AfterCare Instructions for Your New Piercing

General Care of Your New Piercing:

Your new piercing is a break in your skin and needs to be cared for carefully. You will want to use a Non-Scented Anti-Bacterial Soap, such as Provon®, Dial®, or Softsoap®.

Wash your hands thoroughly before beginning. Then take a cotton swab and apply a small amount of soap to one end. Taking the soaped end of your swab, wipe around one side of your piercing thoroughly, cleaning the skin and the jewelry of any lymph or crusts that have formed. Using the clean end of your swab, gently wipe away any excess soap. Discard the used swab. With a new swab, apply soap on one end and repeat the previous procedure on the other side of your piercing. It is very important to use separate swabs on each end of your piercing to prevent spreading contaminants around.

Use of harsh cleaning agents (such as alcohol or peroxide) on your new piercing will cause drying and irritation, which can cause complications with the healing of your new piercing. Keep Them Away From Your Piercing.

This cleaning procedure needs to be done 3 Times A Day For The Full Healing Time Of Your New Piercing, Even If You Think It Looks Or Feels Healed. Too Much Cleaning Can Delay Healing.

It Is Extremely Important To Follow The Instructions Provided By A Piercing Professional, And Not the Suggestions Of Your Friends.

Healing Times:

This is a list of common healing times for your new piercing. Cleaning needs to be performed for the entire suggested time, even if it seems to be healed. It's not uncommon for a piercing to take longer than the normal time to heal because each person heals at different rates. DO NOT change your jewelry until it is fully healed.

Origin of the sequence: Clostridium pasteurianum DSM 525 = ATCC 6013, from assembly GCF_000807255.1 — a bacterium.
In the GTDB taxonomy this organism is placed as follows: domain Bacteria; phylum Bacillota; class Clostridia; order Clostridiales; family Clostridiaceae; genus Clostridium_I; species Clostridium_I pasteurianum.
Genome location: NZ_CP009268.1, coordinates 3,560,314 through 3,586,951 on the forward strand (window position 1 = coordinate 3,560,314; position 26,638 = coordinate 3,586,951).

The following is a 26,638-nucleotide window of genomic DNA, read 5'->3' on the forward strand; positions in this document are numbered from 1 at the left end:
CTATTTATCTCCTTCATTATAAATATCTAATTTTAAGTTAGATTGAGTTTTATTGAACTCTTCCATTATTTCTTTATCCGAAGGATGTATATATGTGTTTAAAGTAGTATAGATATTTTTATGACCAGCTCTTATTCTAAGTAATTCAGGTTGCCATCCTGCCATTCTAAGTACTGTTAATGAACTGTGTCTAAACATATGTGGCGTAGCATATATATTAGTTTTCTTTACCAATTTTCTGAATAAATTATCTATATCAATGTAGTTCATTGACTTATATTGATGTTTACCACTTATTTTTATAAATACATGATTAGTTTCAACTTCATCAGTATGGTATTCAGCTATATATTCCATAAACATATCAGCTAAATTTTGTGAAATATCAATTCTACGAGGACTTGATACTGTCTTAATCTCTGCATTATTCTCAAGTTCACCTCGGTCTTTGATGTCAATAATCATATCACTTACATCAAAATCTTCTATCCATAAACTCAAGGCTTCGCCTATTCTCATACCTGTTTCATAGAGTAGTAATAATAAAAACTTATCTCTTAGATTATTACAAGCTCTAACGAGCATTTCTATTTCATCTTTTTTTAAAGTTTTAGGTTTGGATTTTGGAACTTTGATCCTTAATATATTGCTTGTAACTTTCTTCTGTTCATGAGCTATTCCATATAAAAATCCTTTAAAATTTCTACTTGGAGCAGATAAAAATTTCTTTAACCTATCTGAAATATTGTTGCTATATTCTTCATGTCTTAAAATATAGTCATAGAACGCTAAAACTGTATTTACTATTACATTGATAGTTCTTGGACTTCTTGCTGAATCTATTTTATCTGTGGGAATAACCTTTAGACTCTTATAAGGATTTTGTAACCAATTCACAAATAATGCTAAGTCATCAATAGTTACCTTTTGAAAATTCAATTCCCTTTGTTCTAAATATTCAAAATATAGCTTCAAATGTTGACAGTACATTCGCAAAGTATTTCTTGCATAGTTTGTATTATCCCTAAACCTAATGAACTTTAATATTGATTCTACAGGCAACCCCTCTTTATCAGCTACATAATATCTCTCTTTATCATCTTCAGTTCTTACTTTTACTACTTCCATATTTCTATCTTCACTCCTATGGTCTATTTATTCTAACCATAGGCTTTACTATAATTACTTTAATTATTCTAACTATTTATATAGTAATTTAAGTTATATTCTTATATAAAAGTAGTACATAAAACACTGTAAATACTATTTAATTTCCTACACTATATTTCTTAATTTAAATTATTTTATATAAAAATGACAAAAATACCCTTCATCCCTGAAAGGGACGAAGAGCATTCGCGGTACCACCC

Navel ~ 2 Months

Tragus ~ 2 Months

Rook ~ 2 Months

Eyebrow ~ 2 Months

Nostril ~ 2 Months

Lobes ~ 6 Weeks

Conch ~ 2 Months

Tongue ~ 1 Month

Industrial ~ 6 Months

Labret ~ 6 Weeks

Microdermal ~ 6 Months Up To 1 Year

Surface ~ 6 Months Up To 1 Year

Normal Expectations Of Your New Piercing:

Bleeding, bruising, discoloration, or swelling is not uncommon. These are not indications of any developing problems or complications. Use of Non-Steroidal Anti-Inflammatory Drugs (NSAID's), such as Ibuprofen, can help minimize swelling during the healing process. Always make sure to use all medications per the bottles instructions or as prescribed by your Doctor.

Tenderness or discomfort around the area of your new piercing is to be expected. You may feel itching, stinging, aching or other unpleasant sensations periodically, lasting for about 3 – 5 days after receiving your new piercing. These sensations may last longer then the normal period, or may return temporarily throughout the healing period of your piercing.

Secretion of a white to yellow colored fluid is normal. This fluid is called lymph. Lymph is your bodies natural reaction to a puncture wound; it is pushing out any dirt and/or bacteria that has worked its way into your piercing. It will form a crust around the openings of your new piercing and on the jewelry. This is not pus; it indicates that your piercing is healing properly.

Sebaceous glands are microscopic glands in the skin which secrete an oily matter called sebum. Once your piercing is completely healed it may secrete sebum, which can noticeably build up on your piercing. This again is not pus, but indicates that your piercing is healed.